Half of The Smarter Science of Slim is eating more, smarter (the other half is exercising less, smarter).
This seems odd since we’ve all been told the more we eat the more we weigh. However, a quick stroll through the studies shows “more food = more fat” is a myth.
For example, Harvard researchers looked at a massive sample of 67,272 women and divided them into fifths according to the quantity of calories they ate. The general trend was the less ladies ate, the more they weighed.
The researchers then divided the women into fifths according to the quality of calories they ate. The lower the quality of their calories the more they weighed.
The cause of weight gain is too little quality, not too much quantity. And while we’re at it, let’s not forget the studies showing yo-yo dieting—the inevitable result of trying to eat less—increasing our risk of heart attack, stroke, diabetes, high blood pressure, cancer, immune system failure, eating disorders, impaired cognitive function, chronic fatigue, and depression. The results are in…studies show blindly eating less doesn’t make us thin. It makes us stocky, sick, and sad.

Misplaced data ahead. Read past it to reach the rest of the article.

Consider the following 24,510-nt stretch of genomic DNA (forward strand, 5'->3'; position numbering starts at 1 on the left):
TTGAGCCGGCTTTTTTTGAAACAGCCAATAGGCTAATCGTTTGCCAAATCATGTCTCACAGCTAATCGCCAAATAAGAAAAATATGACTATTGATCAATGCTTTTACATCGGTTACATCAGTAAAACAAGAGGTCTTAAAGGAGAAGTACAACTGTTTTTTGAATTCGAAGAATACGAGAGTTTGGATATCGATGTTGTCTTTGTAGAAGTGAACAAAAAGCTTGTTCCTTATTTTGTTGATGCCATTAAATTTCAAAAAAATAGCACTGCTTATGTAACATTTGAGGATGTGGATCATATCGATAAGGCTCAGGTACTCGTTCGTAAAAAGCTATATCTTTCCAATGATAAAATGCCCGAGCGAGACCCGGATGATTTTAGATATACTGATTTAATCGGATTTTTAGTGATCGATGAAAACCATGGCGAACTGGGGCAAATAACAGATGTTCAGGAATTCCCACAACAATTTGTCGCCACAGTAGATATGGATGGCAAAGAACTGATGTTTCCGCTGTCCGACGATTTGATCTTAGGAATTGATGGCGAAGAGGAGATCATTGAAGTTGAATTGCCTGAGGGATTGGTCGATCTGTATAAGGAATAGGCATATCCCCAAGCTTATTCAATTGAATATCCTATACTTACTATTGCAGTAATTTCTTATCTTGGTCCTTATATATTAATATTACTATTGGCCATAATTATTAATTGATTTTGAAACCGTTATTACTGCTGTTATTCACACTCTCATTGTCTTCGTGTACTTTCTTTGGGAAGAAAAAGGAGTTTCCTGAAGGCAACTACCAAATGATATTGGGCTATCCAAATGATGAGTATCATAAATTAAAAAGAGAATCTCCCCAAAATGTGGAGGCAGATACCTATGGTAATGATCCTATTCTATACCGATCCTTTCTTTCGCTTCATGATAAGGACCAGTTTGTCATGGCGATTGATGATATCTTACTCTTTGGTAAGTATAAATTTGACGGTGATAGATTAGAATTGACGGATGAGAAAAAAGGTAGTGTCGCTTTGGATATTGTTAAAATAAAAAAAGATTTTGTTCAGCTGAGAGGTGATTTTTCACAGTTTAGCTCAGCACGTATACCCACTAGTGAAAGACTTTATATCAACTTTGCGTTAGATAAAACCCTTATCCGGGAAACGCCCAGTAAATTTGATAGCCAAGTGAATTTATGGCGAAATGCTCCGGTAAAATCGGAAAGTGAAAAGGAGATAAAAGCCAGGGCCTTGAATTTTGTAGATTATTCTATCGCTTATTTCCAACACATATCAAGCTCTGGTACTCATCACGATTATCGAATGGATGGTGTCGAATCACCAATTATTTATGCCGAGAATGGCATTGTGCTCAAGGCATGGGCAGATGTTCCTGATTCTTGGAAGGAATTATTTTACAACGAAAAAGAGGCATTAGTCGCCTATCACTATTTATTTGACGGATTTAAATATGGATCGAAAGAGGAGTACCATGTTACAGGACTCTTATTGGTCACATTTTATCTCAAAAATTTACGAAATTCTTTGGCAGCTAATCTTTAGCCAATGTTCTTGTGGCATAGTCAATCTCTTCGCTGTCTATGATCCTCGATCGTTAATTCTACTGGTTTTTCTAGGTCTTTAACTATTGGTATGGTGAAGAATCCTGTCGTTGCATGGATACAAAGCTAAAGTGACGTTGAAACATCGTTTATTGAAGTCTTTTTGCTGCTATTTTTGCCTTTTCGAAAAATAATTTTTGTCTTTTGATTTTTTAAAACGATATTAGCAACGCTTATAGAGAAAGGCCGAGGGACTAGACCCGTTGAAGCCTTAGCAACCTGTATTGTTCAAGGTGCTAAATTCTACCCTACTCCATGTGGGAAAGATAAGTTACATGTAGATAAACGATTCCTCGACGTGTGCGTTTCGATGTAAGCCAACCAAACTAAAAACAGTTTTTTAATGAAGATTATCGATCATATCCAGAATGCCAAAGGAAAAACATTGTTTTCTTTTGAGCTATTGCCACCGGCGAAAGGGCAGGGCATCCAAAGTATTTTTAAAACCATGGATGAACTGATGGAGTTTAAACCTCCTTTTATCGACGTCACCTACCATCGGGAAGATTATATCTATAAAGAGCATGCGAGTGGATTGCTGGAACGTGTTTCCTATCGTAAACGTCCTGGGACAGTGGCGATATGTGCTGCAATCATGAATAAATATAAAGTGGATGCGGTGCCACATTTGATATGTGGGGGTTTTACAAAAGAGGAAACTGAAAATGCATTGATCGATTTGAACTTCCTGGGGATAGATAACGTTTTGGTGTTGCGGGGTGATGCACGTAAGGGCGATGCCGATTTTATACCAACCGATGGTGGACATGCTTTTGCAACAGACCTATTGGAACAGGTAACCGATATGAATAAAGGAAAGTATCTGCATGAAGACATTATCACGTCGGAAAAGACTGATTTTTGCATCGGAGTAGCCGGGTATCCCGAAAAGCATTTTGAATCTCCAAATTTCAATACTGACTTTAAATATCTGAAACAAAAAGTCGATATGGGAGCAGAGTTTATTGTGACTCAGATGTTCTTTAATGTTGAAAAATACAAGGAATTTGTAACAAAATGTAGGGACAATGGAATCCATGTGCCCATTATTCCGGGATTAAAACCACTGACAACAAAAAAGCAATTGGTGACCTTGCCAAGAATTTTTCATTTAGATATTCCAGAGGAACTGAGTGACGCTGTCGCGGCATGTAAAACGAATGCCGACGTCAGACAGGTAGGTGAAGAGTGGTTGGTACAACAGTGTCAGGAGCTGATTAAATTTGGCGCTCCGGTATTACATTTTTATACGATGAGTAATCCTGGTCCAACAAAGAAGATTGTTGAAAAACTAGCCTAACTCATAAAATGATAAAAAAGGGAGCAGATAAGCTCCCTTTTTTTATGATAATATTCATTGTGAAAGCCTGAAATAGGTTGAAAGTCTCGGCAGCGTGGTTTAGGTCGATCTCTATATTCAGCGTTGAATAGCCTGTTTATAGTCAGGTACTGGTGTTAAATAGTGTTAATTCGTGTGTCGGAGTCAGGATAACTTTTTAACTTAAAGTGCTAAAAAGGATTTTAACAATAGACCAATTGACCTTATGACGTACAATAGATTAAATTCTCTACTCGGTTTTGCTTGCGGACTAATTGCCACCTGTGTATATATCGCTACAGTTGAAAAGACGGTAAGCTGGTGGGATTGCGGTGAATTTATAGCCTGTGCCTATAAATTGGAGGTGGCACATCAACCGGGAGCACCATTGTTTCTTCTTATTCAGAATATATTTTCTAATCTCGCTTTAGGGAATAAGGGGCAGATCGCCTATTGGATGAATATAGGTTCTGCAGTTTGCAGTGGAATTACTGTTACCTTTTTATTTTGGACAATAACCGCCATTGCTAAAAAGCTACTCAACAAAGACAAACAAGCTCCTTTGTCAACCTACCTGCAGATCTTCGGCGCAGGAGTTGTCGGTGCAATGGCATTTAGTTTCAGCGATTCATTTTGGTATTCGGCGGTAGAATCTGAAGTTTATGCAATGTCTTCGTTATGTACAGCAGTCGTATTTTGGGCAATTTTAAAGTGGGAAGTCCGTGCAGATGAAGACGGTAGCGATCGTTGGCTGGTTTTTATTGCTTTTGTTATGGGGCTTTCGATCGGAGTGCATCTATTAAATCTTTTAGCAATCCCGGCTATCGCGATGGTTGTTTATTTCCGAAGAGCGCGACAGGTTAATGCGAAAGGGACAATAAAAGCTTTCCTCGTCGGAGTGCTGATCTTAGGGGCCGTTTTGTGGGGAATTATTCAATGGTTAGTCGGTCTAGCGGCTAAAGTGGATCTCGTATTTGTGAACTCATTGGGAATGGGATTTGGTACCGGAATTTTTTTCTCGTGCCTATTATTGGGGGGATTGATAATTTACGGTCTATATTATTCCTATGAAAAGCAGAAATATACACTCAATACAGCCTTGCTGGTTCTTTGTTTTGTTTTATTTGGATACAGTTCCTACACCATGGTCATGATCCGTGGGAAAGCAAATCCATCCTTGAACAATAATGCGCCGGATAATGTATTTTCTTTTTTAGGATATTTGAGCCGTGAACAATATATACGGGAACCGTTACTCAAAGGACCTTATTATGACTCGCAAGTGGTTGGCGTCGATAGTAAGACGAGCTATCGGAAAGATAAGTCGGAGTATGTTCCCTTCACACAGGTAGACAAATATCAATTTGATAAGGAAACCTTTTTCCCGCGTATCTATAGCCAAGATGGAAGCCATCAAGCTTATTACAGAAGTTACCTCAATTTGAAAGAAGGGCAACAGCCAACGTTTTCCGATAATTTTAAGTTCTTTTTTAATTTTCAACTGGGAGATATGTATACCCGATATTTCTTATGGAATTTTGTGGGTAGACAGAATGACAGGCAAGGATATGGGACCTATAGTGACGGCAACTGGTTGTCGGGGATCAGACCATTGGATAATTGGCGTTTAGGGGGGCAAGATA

More surprising science.
The Harvard folks then took 51,529 men and divided them into fifths according to the quantity of calories they ate. The more folks ate the less they weighed.
Practical and permanent fat loss isn’t about cutting calories. It’s about intelligently increasing the quantity of high quality calories we eat. In the same Harvard study researchers divided the 51,529 guys into fifths according to the quality of calories they ate. The higher the quality of their calories the less they weighed.
The calorie quantity theory is fiction and fails because cutting calorie quantity fights against our basic biology. Our bodies don’t like starving. Crazy…I know. Studies show the only way to drop fat forever is to work with our bodies rather than to fight them. We do that by eating more–higher quality–calories. We eat more, smarter. And that works because a calorie isn’t a calorie…but more on that later.
Sampling of sources
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